It is a toss-up which is scarier: the clips in which John McCain allows his supporters to shout “Terrorist!” and “Kill him!” at Barack Obama or the clips in which he tries to calm them. In the former, you see something pretty close to a lynch mob; in the latter, you realise that the eliminationist tropes, while fanned by the McCain camp, now have a life of their own.
“I don’t trust Obama,” a woman says in the second clip. “I have read about him. He’s an Arab.”
“No, ma’am,” replies McCain. “He’s a decent, family man, [a] citizen that I just happen to have disagreements with on fundamental issues and that’s what this campaign is all about.”
Parenthetically, imagine if the woman had said she didn’t trust Obama because he was a Jew — and McCain had reassured her that, no, he was a decent guy, without a Jewish bone in his body.
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But let’s leave aside the internalized anti-Arab racism encapsulated in that little exchange. The fact that the Obama-Muslim fantasy could be articulated directly to a presidential candidate — and then cheered by much of the crowd — indicates something about the hallucinatory mood prevailing amongst the American far-right.
Yes, it’s been deliberately fostered by Karl Rove’s manifold disciples. Thus state GOP Chairman Jeffrey M. Frederick directed campaign canvassers — in front of a reporter from Time, mind you — to compare Barack Obama and Osama bin Laden.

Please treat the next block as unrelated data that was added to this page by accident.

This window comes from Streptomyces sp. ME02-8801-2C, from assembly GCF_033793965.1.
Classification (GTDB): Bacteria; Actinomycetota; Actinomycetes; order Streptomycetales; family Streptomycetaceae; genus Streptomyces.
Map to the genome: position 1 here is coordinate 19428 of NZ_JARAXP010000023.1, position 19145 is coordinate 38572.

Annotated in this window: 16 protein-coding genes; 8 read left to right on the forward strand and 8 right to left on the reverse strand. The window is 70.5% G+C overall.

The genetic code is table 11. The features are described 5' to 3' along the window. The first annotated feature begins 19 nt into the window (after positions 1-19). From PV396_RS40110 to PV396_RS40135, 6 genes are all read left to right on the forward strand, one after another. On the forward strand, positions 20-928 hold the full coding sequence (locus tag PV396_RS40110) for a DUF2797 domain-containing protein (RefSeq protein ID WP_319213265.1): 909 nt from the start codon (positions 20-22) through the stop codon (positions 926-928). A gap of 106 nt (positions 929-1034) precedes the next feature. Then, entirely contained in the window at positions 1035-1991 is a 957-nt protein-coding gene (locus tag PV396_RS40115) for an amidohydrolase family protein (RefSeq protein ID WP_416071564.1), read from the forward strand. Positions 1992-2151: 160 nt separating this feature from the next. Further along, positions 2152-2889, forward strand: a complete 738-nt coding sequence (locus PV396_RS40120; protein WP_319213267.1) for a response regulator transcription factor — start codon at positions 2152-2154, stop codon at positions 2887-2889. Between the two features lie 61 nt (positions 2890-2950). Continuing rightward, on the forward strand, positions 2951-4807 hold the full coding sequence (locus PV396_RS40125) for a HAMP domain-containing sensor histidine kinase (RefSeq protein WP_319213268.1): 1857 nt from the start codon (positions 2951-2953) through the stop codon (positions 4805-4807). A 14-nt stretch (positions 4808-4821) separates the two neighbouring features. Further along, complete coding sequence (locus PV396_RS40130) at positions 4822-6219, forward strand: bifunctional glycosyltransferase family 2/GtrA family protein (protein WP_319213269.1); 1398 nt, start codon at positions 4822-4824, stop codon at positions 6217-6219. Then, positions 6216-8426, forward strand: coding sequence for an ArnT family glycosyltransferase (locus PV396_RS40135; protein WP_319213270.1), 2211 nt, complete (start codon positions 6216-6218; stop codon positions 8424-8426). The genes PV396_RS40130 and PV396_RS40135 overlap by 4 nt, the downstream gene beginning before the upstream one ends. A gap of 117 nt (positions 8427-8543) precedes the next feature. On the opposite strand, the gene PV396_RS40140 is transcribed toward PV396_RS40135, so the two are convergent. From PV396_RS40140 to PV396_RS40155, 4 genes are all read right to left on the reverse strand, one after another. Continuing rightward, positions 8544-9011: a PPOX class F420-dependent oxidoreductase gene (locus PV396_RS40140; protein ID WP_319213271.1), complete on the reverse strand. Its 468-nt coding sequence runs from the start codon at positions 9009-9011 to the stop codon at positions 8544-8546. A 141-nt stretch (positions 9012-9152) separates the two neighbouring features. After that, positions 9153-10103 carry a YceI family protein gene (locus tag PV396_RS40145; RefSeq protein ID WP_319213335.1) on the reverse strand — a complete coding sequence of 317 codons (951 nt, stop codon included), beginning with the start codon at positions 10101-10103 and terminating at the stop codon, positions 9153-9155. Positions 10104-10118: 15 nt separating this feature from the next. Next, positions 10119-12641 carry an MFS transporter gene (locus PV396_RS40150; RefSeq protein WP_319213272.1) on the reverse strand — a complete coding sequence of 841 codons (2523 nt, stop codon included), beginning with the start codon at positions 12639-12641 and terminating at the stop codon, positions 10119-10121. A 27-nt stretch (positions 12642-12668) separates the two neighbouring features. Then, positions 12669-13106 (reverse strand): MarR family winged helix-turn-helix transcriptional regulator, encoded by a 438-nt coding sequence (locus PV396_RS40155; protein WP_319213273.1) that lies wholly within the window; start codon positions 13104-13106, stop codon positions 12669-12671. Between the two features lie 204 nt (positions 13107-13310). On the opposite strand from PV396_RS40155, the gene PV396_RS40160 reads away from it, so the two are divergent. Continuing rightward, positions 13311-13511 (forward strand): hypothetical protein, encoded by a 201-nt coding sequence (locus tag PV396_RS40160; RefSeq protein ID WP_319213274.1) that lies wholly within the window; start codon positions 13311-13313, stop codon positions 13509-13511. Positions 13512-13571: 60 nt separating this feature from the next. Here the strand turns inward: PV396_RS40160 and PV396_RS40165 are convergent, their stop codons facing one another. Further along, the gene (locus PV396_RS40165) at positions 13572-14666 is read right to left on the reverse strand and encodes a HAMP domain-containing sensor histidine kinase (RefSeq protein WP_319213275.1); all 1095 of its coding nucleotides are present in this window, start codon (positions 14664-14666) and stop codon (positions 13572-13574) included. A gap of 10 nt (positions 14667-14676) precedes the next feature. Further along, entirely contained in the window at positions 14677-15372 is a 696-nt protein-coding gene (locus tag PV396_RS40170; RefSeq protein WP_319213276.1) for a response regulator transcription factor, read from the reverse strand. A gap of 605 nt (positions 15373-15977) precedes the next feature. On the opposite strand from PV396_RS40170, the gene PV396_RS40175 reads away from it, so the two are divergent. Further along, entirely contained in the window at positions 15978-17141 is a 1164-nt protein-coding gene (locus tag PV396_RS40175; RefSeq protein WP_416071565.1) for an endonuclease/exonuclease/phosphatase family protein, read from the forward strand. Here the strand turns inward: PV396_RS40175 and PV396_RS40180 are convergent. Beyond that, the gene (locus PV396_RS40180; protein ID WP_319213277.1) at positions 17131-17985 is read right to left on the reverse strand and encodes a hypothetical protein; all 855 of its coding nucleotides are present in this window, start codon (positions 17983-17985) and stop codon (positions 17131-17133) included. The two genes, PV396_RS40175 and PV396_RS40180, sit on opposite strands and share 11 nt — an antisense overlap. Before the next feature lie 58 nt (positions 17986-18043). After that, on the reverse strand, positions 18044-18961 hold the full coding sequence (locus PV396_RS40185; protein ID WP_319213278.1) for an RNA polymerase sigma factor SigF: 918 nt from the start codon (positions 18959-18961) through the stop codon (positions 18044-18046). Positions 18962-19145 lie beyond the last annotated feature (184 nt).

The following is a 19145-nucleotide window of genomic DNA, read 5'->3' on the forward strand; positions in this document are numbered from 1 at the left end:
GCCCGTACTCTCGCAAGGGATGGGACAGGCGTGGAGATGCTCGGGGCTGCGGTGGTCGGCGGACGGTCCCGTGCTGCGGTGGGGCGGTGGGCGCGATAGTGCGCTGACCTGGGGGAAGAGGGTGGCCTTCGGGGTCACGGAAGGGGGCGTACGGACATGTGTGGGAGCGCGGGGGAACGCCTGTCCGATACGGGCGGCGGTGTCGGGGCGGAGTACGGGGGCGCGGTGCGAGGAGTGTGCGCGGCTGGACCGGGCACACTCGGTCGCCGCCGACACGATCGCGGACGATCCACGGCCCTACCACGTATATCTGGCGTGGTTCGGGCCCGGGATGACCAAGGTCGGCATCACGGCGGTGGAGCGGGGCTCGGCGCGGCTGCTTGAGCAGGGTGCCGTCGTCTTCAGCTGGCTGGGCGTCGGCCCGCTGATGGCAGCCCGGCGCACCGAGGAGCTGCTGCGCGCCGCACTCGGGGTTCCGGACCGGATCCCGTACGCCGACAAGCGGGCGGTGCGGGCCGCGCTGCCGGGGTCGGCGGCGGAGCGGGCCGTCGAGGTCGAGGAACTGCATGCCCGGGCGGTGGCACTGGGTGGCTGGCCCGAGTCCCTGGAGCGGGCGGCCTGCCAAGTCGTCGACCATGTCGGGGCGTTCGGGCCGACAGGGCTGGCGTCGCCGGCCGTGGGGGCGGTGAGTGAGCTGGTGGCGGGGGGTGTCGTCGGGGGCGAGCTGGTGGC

“Both have friends that bombed the Pentagon,” he said. “That is scary.”
This is not the equivalent of denouncing your opponent as a fool or buffoon. The comparison with bin Laden identifies that Obama is a mass murderer who should be hunted down and killed.
But while the Republicans might flirt with murderous rhetoric, it’s no longer a tap that can be turned on and off. Accusations of terrorism have become a staple of a right-wing blogosphere, currently swirling with insane anti-Obama narratives. Obama studied in a madrassa. Obama forged his birth certificate. Weatherman William Ayers ghosted Obama’s book.
We now face a perfect storm of far-right derangement. In all probability, it will be a black President that presides over the looming recession, a black president who begins the retreat from Iraq and a black president in charge of the Afghan quagmire. That’s the significance of the new Right-wing talking point about ACORN and voting registration: die-hard wingnuts are already preparing grounds on which to argue that an Obama administration was fraudulently elected and thus has no democratic mandate.
You will remember that the Clinton presidency saw an upsurge in militia activity, with gangs of armed white men across the country muttering about black helicopters and the UN and the coming of ZOG. That was the milieu from which came the Oklahoma bombing. It was a milieu that fostered precisely the mentality that sees the Obama campaign as representing socialism taking over the USA.
But the internet has added a whole new dynamic, since it’s the perfect medium for right-wing demagoguery, providing a mass readership for the kind of prose TS Eliot once described as ‘the braggadocio of the mild-mannered man safely entrenched behind his typewriter’. The indispensable Sadly No! provides some recent samples.
When you read them, bear in mind that a President Obama, while clearly in some physical danger, will have pretty heavy duty bodyguards to protect him. That’s why most of this mounting rage won’t be vented against anyone in high office – it will be ordinary people of colour who take the brunt of it.